1. "Pots and Pans, but Little Pain/Making Lunch With Michael Pollan and Michael Moss," written by Emily Weinstein, has the Pollan (author of books like "In Defense of Food: An Eater's Manifesto") and Moss (author of "Salt Sugar Fat: How the Food Giants Hooked Us") wandering judgmentally through the kind of crowded grocery store that people in NYC call a "supermarket."
Mr. Moss and Mr. Pollan considered the mozzarella choices, skipping the pre-shredded kind in favor of a cheese that advertised itself as a product of Amish country and that cost the same as the more generic ball beside it.2. "The Frankfurter Diaries," by Mark Bittman was about Bittman eating a hot dog. (Somehow, when I clicked on the link, I was hoping for something about Felix Frankfurter, even though I know Bittman is a food writer. I love his cookbook, "How to Cook Everything."). Bittman — like Pollan and Moss in the grocery store — comes across as an elitist out of his normal environment. He's on "a drive to the Jersey Shore" and looking for something to eat at a parkway restaurant.
“Real milk, no hormones, no antibiotics,” Mr. Pollan said, reading aloud from the label. “I love the term ‘real milk.’ I wonder if we can get fake milk anywhere here.”
My first inclination was Burger King; [a friend who largely shares my weaknesses and prejudices] pronounced it “poison.”#1 is the distanced, humorous way to use "real" to express lofty/prissy/elitist attitudes about food. #2 is the colloquial, earnest way to use "real" to express longing for a better world. I wonder if Bittman really thinks rest-stop falafel would be any good. Even in decent ethnic restaurants with nicely deep-fried falafel, I've only encountered shredded iceberg lettuce, there for the crunch, not for any wholesome goodness. But Bittman's vision of great falafel at the rest stop goes perfectly — like lettuce on deep-fried bean-mush — with his non-humorous deployment of the adjective "real."
O.K., but what wasn’t? Where was the real food? It didn’t exist....
I’m well aware that we’re light-years away from a rest area without any junk food. It might be nice, however, if there were one offering a vegetable wrap or a big fat falafel sandwich with real vegetables. Would you not think there’s a market for that?
There's no right and wrong here. Myself, I'd use "real" both ways. I'm just interested in the word "real," which has been big in the Baby Boomer era (and Bittman, Pollan, and Moss are all, like me, Boomers). Be real. Get real. It's been real. He's a real nowhere man. I got to laugh halfways off my heels/I got to know, babe, will you surround me?/So I can know if I’m really real.
According to the (unlinkable) Oxford English Dictionary, the oldest meaning of "real" — now obsolete — connects to the words "regal" and "royal." In reference to a thing, it means: "befitting a monarch; sumptuous, fine, beautiful, noble, excellent." If we're hearing elitism in those NYT quotes, it resonates with the history of the language. That makes me want to quote Bob Dylan again:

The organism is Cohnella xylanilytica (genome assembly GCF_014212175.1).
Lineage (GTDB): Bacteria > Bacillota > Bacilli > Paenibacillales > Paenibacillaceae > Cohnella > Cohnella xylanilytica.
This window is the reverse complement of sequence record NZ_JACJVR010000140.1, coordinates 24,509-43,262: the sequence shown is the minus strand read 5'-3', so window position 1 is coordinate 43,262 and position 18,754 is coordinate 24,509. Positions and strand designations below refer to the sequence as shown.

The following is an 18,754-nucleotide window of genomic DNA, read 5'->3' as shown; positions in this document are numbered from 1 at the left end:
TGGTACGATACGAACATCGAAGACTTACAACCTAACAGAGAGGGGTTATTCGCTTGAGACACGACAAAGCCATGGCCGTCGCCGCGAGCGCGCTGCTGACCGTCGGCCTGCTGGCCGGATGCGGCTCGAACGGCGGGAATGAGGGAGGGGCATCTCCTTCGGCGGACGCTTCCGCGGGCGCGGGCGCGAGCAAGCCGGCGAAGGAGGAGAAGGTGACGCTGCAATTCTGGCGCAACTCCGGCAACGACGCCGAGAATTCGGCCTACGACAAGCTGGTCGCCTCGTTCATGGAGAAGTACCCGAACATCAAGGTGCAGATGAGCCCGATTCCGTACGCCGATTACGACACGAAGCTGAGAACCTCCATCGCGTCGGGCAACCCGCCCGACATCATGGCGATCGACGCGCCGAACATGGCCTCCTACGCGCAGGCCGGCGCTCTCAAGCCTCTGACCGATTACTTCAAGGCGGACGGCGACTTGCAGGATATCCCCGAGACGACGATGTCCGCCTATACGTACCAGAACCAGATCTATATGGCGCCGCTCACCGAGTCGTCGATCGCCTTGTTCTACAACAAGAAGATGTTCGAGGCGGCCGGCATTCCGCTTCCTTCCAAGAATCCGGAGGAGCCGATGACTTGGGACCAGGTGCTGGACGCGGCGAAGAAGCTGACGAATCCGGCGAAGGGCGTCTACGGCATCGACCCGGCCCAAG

The kingdoms of ExperienceBut the familiar meaning of "real" — actually existing — is also old. "Free from nonsense, affectation, or pretence; genuine" — a meaning that Pollan's sarcasm presumes not to exist — goes back at least to 1747. And look at this quote from "House of Seven Gables" (1851): "Phoebe's presence made a home about her... She was real!" It's like Nathaniel Hawthorne was a Boomer.
In the precious wind they rot
While paupers change possessions
Each one wishing for what the other has got
And the princess and the prince
Discuss what’s real and what is not
It doesn’t matter inside the Gates of Eden
The OED has separate entries for a few familiar phrases, notably, "it's been real," which it defines as: "'it's been memorable,' 'it's been an experience'; used as a farewell, with varying degrees of sincerity or irony, and sometimes simply as a formulaic phrase." See! With varying degrees of sincerity or irony. The phrase was first encountered (by the OED) in Wright Morris's 1954 novel "Huge Season": "He stepped forward and bowed to Lou Baker, took her hand, kissed it. 'Doll, it's been real.'"
There's no food-related entry for "real" in the OED, but there is a drink one: "real coffee n. coffee made from ground coffee beans, as opposed either to a substitute or (now esp.) to instant coffee." That goes back to the 19th century:
1877 H. Ruede Jrnl. 13 June in Sod-house Days (1937) 99 Most people out here don't drink real coffee, because it is too expensive... So rye coffee is used a great deal—parched brown or black according to whether the users like a strong or mild drink.Finally — and say what you will about Pollan, Moss, and Bittman — there's a separate OED entry from "real man" — "a man who fulfils traditional expectations of masculinity in his behaviour, attitudes, or appearance; a virile or masculine man." That goes back to 1872:
1872 Titusville (Pennsylvania) Morning Herald 23 Sept., But society is full of shams shoddy and tinsel. The real man puts on no airs at all....That was some earnest "real," back then. Pop forward to the 80s, for some classic Boomer "real" sarcasm:
1926 Times-Signal (Zanesville, Ohio) (Electronic text) 17 Oct., It's out here in the lonely places that you get the real-man type. There's nothing sissy about it.
1982 B. Feirstein Real Men don't eat Quiche ii. 13 In the past, it was easy to be a Real Man. All you had to do was abuse women, steal land from Indians, and find some place to dump the toxic waste.That's enough for now. Kisses. It's been real.